WAMU 88.5 : News

WaPo McCartney: Davis Takes Over Leslie Johnson's Seat In PG County, Discord Erupts During D.C. Council Meeting

Play associated audio

It's been a rocky week for the D.C. Council, and a meeting laced with profanity and insults was punctuated with a closed-door session after police escorted reporters from the room. Meanwhile, primary voters in Prince George's County made their choice to replace Council member Leslie Johnson, who resigned after pleading guilty to evidence tampering in a federal corruption probe.

Washington Post columnist Robert McCartney gives an analysis of this week's top stories, including a profanity-filled D.C. Council meeting that ended with a closed-door session, and the new council member elected to take over Leslie Johnson's seat in Prince George's County.

Derrick Leon Davis takes over Leslie Johnson's seat in PG County

Derrick Leon Davis won the democratic primary to represent District 6 in Prince George's County, formerly Leslie Johnson's seat. He's expected to win in the general election in a district dominated by democrats.

In addition to being a victory for Davis, McCartney says it's also a significant win for Rushern Baker who took over as County Executive last December. Davis gives Baker a new ally on the County Council.

"Baker could usually already rely on two votes," says McCartney. "Now he'll be able to rely on Davis. That gives him a core group of three votes; he can usually find two more to get the majority he needs on the nine-member council. There's also a lot of positive symbolism for Rushern Baker on this because the District was previously represented by Leslie Johnson, and Leslie Johnson and Jack Johnson were long-time political rivals of Rushern Baker's."

McCartney say he think the community is seeing a new political coalition in Prince George's County, one that wants to clean up government and be more effective at addressing the county's problems.

D.C. Ethics Committee struggles to maintain civility during meeting

This is the first meeting after the summer recess. According to McCartney, there were fireworks from the start. Some members were using expletives, and it was very disorderly. They were using a lot of personal attacks. As a result, they kicked out the press and held a private meeting to discuss ethics reform, and how to improve decorum and be more respectful.

"I think that after this meeting yesterday, we probably will see decline in strong language and personal attacks," McCartney says. "But you've got some real divisions, some real frustrations there over all the ethical controversies and political and ideological divisions, so I think there's still a lot of heavy lifting to do."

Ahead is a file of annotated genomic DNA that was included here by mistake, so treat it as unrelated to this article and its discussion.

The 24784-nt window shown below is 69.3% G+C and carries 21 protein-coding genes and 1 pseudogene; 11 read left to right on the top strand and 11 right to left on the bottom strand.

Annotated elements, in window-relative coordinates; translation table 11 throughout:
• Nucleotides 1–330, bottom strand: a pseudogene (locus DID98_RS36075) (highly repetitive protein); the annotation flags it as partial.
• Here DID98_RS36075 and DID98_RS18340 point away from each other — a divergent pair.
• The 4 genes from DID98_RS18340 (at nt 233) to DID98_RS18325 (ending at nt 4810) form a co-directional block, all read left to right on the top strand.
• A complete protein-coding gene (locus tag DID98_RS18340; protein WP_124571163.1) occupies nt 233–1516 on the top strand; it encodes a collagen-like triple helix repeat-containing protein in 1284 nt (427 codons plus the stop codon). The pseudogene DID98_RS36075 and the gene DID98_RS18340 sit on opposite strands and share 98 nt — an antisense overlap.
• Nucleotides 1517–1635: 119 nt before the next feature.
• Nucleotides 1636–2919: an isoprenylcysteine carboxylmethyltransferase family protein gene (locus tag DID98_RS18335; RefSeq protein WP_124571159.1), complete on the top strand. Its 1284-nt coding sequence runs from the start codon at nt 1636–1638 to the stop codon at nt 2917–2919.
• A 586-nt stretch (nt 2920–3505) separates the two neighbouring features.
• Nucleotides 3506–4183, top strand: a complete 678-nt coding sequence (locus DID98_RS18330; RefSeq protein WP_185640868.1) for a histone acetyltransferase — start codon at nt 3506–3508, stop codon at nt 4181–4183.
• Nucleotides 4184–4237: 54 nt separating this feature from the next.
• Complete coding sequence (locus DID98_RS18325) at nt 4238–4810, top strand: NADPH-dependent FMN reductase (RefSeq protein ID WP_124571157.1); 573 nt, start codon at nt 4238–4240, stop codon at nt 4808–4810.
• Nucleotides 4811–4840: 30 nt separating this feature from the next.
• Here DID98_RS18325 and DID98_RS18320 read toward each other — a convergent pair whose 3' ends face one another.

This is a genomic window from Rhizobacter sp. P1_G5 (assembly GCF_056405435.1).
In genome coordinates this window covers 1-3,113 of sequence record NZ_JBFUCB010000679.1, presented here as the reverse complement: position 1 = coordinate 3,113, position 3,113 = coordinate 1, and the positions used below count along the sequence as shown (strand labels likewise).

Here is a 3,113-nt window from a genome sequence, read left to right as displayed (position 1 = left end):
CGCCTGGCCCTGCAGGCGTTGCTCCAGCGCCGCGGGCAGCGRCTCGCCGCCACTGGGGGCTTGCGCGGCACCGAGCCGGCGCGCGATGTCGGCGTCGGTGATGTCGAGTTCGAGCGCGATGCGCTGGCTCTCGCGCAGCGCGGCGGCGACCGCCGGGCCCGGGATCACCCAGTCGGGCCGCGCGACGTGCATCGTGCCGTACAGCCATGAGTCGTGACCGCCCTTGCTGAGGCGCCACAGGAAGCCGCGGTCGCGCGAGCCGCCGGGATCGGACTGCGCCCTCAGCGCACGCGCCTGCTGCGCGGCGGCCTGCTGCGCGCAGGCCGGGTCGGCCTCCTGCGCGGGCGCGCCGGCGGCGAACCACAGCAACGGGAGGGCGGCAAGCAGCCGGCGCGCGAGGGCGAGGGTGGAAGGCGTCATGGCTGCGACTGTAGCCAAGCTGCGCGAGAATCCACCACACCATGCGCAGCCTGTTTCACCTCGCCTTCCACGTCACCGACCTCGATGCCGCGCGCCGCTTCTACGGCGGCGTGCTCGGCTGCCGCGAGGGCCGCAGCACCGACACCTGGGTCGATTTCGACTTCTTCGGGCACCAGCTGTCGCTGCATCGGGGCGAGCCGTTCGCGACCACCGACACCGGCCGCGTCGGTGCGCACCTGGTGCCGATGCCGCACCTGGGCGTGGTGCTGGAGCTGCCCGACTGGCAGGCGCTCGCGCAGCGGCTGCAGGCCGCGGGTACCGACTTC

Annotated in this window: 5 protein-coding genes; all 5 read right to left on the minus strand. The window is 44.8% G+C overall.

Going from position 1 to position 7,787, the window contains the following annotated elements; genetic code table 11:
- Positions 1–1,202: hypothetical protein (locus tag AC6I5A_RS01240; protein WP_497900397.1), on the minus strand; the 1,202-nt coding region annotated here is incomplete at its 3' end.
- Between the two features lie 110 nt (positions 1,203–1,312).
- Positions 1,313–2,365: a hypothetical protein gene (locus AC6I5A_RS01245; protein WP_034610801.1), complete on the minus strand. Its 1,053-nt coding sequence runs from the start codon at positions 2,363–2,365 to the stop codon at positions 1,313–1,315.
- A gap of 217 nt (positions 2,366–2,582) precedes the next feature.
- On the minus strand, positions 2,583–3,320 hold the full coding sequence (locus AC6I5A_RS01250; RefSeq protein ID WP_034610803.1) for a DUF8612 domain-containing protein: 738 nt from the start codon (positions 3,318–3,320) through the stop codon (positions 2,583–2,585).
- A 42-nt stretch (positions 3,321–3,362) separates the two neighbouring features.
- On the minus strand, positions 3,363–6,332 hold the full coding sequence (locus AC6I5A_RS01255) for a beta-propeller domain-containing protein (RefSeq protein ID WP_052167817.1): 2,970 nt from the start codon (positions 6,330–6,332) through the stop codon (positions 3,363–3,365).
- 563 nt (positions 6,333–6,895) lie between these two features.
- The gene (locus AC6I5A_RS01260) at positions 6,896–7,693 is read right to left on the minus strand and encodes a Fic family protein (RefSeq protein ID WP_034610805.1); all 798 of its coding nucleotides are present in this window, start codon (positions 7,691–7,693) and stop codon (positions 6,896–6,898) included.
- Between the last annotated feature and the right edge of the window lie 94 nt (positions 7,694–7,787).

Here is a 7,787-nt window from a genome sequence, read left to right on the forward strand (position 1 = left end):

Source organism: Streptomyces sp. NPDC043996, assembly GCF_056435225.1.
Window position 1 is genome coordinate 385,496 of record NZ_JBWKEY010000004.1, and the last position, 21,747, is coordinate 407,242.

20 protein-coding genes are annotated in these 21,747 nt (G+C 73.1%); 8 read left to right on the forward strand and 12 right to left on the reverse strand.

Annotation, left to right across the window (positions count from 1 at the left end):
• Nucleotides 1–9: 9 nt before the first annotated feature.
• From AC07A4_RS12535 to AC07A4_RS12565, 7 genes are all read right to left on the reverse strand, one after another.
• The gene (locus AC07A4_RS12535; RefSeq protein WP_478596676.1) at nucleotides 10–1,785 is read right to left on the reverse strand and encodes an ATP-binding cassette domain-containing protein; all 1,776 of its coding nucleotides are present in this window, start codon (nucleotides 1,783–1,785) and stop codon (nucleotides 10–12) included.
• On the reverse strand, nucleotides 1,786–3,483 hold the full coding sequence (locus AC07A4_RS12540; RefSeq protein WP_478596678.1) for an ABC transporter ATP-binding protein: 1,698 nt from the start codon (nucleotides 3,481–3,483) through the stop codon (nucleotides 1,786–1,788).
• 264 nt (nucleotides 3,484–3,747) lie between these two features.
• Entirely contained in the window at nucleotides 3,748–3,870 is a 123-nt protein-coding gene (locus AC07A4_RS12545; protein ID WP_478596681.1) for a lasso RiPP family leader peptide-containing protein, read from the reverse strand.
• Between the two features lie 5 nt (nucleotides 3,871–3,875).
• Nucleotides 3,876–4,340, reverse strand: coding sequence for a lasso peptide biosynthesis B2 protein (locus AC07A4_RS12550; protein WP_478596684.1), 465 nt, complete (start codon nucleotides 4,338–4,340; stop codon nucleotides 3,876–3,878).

WAMU 88.5

The Role Of Music In Presidential Campaigns

Presidential candidates today frequently use popular pieces of music as campaign "theme songs"...often without approval from the musicians themselves. But using music on the campaign trail is not a modern phenomenon: it goes back to our earliest presidential elections. In the 1800s songs were used out of necessity: to reach potential voters who could not read. We investigate the history, evolution, and modern-day role of music in political campaigns.

NPR

From Dock To Dish: A New Model Connects Chefs To Local Fishermen

Prominent chefs are signing up for restaurant-supported fisheries: They commit to buying fresh-caught seafood, whatever the species, from local small fishermen. A pilot program launched in California.

WAMU 88.5

The Role Of Music In Presidential Campaigns

Presidential candidates today frequently use popular pieces of music as campaign "theme songs"...often without approval from the musicians themselves. But using music on the campaign trail is not a modern phenomenon: it goes back to our earliest presidential elections. In the 1800s songs were used out of necessity: to reach potential voters who could not read. We investigate the history, evolution, and modern-day role of music in political campaigns.

NPR

Yahoo CEO To Take Limited Leave After Giving Birth To Twins

NPR's Rachel Martin talks with Slate DoubleX Gabfest's Hanna Rosin about Yahoo CEO Marissa Mayer's decision to take just two weeks worth of parental leave after having twins in December.

Leave a Comment

Help keep the conversation civil. Please refer to our Terms of Use and Code of Conduct before posting your comments.